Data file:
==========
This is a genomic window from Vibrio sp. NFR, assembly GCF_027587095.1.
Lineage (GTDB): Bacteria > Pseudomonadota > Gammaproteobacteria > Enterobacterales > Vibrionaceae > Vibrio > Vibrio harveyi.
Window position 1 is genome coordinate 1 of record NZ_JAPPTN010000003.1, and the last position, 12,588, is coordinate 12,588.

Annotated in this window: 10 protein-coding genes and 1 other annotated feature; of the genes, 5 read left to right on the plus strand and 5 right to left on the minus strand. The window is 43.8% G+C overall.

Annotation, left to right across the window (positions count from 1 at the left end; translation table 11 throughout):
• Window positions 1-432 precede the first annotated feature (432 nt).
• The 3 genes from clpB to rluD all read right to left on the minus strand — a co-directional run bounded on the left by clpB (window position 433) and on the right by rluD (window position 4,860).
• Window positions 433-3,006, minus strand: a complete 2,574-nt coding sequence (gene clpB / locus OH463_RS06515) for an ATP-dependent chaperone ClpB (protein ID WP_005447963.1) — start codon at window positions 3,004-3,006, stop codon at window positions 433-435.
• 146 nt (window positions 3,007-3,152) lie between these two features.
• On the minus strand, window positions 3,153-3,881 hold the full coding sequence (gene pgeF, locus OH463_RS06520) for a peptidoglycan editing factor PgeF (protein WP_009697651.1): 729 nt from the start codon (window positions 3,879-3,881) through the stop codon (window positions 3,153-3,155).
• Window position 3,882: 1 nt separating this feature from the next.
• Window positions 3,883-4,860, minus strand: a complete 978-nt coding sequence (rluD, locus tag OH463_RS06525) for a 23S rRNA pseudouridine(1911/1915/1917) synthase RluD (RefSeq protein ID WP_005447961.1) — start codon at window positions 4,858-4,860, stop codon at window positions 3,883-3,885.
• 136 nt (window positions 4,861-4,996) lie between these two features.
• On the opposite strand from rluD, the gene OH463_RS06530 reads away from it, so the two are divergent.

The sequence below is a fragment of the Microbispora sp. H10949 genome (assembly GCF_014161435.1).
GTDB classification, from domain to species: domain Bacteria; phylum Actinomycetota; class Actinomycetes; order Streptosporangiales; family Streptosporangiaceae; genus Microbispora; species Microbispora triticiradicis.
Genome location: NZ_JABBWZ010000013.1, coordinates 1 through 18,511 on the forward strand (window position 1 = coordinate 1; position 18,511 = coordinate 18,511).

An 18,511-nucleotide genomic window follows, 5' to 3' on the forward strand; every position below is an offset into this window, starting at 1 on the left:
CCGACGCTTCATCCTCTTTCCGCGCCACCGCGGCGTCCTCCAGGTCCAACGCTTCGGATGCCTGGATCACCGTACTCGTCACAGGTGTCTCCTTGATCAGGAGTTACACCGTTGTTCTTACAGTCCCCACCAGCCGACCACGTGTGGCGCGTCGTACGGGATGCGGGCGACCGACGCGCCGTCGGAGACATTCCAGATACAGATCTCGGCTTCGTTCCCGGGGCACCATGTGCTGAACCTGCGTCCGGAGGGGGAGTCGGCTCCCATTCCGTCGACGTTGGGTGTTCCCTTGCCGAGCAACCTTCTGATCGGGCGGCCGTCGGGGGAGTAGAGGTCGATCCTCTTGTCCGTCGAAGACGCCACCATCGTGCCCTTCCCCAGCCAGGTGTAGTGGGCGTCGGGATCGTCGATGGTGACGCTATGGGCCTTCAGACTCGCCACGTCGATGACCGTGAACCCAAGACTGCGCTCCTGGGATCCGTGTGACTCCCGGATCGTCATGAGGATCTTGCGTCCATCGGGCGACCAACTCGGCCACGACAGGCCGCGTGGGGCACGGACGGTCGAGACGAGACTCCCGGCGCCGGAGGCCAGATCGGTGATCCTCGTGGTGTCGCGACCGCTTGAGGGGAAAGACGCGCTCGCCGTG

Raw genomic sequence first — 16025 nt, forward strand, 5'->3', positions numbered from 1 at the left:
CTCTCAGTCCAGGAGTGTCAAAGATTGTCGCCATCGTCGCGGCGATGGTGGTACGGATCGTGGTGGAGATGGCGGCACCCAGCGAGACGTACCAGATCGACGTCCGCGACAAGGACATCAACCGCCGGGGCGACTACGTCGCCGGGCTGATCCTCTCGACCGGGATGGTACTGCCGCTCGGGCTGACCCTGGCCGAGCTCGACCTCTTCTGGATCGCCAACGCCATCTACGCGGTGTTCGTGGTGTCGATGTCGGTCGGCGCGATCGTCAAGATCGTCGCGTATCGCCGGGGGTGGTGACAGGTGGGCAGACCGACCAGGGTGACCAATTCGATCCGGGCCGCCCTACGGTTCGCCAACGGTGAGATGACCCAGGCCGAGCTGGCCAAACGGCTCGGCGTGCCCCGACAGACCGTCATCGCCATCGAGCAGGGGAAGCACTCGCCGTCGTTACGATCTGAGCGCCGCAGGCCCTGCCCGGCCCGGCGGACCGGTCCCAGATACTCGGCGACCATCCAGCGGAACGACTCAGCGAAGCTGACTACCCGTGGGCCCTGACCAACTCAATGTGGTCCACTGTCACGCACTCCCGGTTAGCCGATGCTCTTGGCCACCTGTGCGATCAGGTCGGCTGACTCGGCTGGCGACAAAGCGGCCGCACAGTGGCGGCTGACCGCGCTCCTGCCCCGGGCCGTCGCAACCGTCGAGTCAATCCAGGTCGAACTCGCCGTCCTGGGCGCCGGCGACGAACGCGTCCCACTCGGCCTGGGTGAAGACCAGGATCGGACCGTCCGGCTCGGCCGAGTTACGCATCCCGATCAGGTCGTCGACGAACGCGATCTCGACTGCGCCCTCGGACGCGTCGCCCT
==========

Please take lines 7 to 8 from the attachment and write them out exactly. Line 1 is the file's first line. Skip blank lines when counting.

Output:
• The 3 genes from clpB to rluD all read right to left on the minus strand — a co-directional run bounded on the left by clpB (window position 433) and on the right by rluD (window position 4,860).
• Window positions 433-3,006, minus strand: a complete 2,574-nt coding sequence (gene clpB / locus OH463_RS06515) for an ATP-dependent chaperone ClpB (protein ID WP_005447963.1) — start codon at window positions 3,004-3,006, stop codon at window positions 433-435.